• JHSJHS Registered User Posts: 17,944 Senior Member
    My impression is that Penn has a far more active specifically Jewish-identified social life that does not revolve around religion. Penn has strong, active predominantly Jewish fraternities and sororities, something not present at HYP (or, if present now, not especially vibrant). Penn also has, I believe, a stronger demographic bias to places where lots of affluent Jews live (the NYC-Washington corridor and LA).

    All of the schools have vibrant communities of observant Jews, whose social life often follows their religious practice. But observant Jews are a relatively small percentage of the Jewish students at each school. The difference at Penn is that nonobservant Jews seem to band together socially -- not tightly, but loosely -- more there than elsewhere.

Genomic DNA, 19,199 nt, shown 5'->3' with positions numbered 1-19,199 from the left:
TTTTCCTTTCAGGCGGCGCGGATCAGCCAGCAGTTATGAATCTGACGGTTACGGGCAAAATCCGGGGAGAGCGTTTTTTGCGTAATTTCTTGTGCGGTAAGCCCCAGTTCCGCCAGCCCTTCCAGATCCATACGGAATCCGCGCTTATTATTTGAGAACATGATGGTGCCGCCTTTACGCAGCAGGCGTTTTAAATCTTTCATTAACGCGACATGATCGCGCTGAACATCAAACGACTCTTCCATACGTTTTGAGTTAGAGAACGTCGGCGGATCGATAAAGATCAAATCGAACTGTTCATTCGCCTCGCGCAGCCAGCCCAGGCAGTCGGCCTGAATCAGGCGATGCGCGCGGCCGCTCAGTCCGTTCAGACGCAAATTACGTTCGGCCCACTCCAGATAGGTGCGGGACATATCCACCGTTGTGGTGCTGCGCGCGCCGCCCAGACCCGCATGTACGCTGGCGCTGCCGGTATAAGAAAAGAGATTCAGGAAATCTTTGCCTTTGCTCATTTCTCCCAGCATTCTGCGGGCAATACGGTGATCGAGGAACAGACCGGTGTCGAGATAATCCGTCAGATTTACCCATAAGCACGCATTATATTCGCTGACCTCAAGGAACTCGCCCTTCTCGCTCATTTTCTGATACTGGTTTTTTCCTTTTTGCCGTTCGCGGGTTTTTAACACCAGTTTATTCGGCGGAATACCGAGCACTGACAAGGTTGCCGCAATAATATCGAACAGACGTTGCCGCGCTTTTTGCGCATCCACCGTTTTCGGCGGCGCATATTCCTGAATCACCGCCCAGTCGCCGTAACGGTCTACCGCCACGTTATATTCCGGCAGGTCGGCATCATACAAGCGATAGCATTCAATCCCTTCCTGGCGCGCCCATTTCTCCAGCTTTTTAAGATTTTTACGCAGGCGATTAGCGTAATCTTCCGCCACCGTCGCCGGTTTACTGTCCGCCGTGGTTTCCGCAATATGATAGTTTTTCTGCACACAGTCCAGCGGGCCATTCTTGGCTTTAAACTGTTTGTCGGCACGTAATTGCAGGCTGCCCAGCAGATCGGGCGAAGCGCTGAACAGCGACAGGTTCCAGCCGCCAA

My impression could be wrong, by the way. It's mostly based on the kids I have known over the past 10 years or so, but I certainly haven't known a scientific sample of Jewish kids at all the schools. It's also based somewhat on my very out-of-date experience as a student, when I would have said the same thing with a lot more first-hand knowledge.
  • gibbygibby Registered User Posts: 10,497 Senior Member
    Also, see Crimson article published 10/01/12: Harvard?s High Holidays | Opinion | The Harvard Crimson
  • fauxmavenfauxmaven Registered User Posts: 1,794 Senior Member
    There is plenty of activity for students looking for a Jewish social life at Harvard.